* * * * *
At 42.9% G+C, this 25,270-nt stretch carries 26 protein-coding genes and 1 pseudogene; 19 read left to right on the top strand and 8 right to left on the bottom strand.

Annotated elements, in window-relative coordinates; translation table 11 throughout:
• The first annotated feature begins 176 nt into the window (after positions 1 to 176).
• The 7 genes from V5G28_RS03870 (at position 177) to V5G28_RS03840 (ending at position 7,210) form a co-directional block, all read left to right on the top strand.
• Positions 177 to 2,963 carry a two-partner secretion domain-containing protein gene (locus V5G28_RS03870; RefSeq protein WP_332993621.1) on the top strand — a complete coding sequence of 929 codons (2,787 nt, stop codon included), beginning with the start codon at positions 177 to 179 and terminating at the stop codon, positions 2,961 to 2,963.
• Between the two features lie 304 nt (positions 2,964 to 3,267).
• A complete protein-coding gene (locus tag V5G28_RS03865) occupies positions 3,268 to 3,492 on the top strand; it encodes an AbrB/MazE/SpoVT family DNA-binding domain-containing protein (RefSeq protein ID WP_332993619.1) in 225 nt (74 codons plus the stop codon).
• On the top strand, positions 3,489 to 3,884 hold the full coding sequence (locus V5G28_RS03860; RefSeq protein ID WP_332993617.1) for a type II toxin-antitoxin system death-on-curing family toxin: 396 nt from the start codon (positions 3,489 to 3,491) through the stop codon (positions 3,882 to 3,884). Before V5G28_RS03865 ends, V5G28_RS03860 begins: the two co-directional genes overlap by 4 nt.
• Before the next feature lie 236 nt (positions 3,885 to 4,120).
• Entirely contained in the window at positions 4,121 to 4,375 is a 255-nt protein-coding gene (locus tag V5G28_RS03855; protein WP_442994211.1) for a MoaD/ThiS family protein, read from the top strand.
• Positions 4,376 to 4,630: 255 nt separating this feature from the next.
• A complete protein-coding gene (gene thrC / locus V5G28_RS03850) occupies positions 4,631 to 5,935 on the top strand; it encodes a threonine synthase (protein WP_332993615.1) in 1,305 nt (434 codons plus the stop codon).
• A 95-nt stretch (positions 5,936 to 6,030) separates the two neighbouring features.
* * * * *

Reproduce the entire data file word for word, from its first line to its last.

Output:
At 42.9% G+C, this 25,270-nt stretch carries 26 protein-coding genes and 1 pseudogene; 19 read left to right on the top strand and 8 right to left on the bottom strand.

Annotated elements, in window-relative coordinates; translation table 11 throughout:
• The first annotated feature begins 176 nt into the window (after positions 1 to 176).
• The 7 genes from V5G28_RS03870 (at position 177) to V5G28_RS03840 (ending at position 7,210) form a co-directional block, all read left to right on the top strand.
• Positions 177 to 2,963 carry a two-partner secretion domain-containing protein gene (locus V5G28_RS03870; RefSeq protein WP_332993621.1) on the top strand — a complete coding sequence of 929 codons (2,787 nt, stop codon included), beginning with the start codon at positions 177 to 179 and terminating at the stop codon, positions 2,961 to 2,963.
• Between the two features lie 304 nt (positions 2,964 to 3,267).
• A complete protein-coding gene (locus tag V5G28_RS03865) occupies positions 3,268 to 3,492 on the top strand; it encodes an AbrB/MazE/SpoVT family DNA-binding domain-containing protein (RefSeq protein ID WP_332993619.1) in 225 nt (74 codons plus the stop codon).
• On the top strand, positions 3,489 to 3,884 hold the full coding sequence (locus V5G28_RS03860; RefSeq protein ID WP_332993617.1) for a type II toxin-antitoxin system death-on-curing family toxin: 396 nt from the start codon (positions 3,489 to 3,491) through the stop codon (positions 3,882 to 3,884). Before V5G28_RS03865 ends, V5G28_RS03860 begins: the two co-directional genes overlap by 4 nt.
• Before the next feature lie 236 nt (positions 3,885 to 4,120).
• Entirely contained in the window at positions 4,121 to 4,375 is a 255-nt protein-coding gene (locus tag V5G28_RS03855; protein WP_442994211.1) for a MoaD/ThiS family protein, read from the top strand.
• Positions 4,376 to 4,630: 255 nt separating this feature from the next.
• A complete protein-coding gene (gene thrC / locus V5G28_RS03850) occupies positions 4,631 to 5,935 on the top strand; it encodes a threonine synthase (protein WP_332993615.1) in 1,305 nt (434 codons plus the stop codon).
• A 95-nt stretch (positions 5,936 to 6,030) separates the two neighbouring features.